In the last decade of his career, he visited Venice twice and painted it extensively. He also turned more to watercolours.
A pupil of Carol’s-Duran, he switched to Divisionism/Pointillism in 1891, when Georges Seurat died. Early paintings are gentle and delicate before he turned the chroma up.
After a month in Venice he had amassed 200 watercolour studies which were to keep him busy for the next two years painting shimmering views of the city.
Crippled by his arthritis, he couldn’t stop painting. Landscapes became more radical, and he painted more bathers. Some of Renoir’s last and most radical works.
Paintings of exuberant brilliant yellow mimosa, bleak self-portraits, and his favourite views around Le Cannet from his final years.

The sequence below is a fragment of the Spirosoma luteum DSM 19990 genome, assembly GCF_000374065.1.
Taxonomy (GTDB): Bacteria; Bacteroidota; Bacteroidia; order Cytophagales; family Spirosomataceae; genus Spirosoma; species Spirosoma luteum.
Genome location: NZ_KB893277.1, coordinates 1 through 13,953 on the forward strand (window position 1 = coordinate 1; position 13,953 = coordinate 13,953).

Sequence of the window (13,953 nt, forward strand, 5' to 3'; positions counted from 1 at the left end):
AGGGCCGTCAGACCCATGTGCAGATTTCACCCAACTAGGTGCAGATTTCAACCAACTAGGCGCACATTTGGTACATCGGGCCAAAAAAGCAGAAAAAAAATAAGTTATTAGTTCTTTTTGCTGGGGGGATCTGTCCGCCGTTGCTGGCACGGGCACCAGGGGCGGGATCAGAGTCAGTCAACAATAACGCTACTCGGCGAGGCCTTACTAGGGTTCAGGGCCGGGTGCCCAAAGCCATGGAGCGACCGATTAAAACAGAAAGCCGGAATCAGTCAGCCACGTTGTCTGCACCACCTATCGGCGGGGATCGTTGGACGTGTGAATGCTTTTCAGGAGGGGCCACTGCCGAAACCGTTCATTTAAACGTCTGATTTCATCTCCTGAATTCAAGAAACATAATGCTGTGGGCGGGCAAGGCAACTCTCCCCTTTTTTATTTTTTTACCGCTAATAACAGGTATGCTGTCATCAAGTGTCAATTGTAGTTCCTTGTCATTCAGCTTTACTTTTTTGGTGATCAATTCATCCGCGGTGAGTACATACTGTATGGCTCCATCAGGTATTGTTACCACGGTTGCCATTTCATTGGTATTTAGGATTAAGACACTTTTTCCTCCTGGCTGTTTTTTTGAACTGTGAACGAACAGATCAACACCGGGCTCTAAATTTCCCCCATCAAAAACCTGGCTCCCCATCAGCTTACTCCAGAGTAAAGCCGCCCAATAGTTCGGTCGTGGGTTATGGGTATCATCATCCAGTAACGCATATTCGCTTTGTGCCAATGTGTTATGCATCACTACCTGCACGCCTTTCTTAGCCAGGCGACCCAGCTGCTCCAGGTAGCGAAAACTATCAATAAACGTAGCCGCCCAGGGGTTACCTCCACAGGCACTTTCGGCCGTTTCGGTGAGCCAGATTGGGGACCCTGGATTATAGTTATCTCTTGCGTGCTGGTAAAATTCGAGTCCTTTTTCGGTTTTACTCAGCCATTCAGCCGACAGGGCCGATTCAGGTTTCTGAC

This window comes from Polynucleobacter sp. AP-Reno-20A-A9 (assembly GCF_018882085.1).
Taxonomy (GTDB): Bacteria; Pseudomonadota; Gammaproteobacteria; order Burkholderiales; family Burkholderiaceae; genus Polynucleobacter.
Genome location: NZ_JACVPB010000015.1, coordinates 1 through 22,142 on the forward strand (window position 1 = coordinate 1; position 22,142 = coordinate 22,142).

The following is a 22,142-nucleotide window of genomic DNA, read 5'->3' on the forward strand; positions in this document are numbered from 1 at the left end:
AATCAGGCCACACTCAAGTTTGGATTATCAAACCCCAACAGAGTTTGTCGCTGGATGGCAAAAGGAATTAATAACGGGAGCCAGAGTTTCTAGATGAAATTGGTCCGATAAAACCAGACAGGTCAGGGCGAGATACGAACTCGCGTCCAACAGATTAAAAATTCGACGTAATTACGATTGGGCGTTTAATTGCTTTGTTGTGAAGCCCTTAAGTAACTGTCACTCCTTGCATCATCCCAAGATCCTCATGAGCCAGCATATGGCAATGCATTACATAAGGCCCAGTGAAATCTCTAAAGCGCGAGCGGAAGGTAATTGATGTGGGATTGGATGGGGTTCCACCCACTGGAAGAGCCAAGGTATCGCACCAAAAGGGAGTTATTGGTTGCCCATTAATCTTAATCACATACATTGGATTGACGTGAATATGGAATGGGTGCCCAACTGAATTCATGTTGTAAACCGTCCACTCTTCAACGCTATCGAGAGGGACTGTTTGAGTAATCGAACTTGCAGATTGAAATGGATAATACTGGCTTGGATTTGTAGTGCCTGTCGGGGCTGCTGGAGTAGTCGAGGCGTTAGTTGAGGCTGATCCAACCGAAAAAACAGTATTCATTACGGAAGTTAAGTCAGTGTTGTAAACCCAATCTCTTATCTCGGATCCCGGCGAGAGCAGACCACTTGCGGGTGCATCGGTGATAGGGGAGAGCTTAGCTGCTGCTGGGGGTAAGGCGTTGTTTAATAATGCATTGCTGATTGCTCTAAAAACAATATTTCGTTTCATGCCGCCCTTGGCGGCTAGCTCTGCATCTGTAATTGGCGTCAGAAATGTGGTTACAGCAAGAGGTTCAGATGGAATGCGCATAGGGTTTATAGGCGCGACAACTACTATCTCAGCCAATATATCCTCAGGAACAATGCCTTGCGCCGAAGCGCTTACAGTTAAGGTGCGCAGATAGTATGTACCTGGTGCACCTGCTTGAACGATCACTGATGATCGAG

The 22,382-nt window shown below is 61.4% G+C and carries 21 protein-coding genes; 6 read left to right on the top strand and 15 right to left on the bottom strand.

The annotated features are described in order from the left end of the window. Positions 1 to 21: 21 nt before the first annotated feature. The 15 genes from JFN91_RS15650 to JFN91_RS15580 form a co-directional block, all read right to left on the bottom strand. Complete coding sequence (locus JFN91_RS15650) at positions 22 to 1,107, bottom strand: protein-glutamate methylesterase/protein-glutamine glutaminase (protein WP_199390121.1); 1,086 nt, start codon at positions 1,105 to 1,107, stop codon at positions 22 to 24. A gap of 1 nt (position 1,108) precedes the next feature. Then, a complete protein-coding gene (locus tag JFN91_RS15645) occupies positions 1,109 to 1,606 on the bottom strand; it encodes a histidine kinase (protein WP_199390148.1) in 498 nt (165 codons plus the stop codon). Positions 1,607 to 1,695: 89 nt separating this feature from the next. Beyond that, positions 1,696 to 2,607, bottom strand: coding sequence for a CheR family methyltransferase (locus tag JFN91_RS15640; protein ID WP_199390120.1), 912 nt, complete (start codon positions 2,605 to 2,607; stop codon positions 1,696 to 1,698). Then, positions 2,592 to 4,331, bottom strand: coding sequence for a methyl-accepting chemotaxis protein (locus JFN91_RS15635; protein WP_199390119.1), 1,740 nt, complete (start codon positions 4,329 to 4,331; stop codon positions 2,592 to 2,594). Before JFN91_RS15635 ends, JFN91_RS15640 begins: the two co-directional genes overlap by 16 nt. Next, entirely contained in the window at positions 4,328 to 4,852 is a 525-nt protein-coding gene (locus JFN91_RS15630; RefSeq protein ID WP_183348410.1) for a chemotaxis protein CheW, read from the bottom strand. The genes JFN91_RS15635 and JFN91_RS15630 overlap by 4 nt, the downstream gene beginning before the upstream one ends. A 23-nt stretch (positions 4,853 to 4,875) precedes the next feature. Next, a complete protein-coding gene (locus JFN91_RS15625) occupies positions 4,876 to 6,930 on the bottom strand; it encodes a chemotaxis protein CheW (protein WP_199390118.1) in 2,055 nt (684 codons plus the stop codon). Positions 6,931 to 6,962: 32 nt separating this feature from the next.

With the end of the war, his output increased significantly. A close look at the Tate’s ‘Bowl of Milk’, and Bonnard’s continuing independence.
After a visit to Berlin, his colours became more strident, and his brushstrokes looser. He also made many woodcuts, which influenced and informed his paintings.
Far from being a recluse, the last years saw him teaching avidly, painting major works, and transforming his house into a museum.
A unique opportunity to see the works of four of Australia’s most important painters, and to broaden understanding of Impressionism.
It was Clive Bell’s aesthetics which underpinned Roger Fry’s promotion of the Post-Impressionists. Here is what he wrote.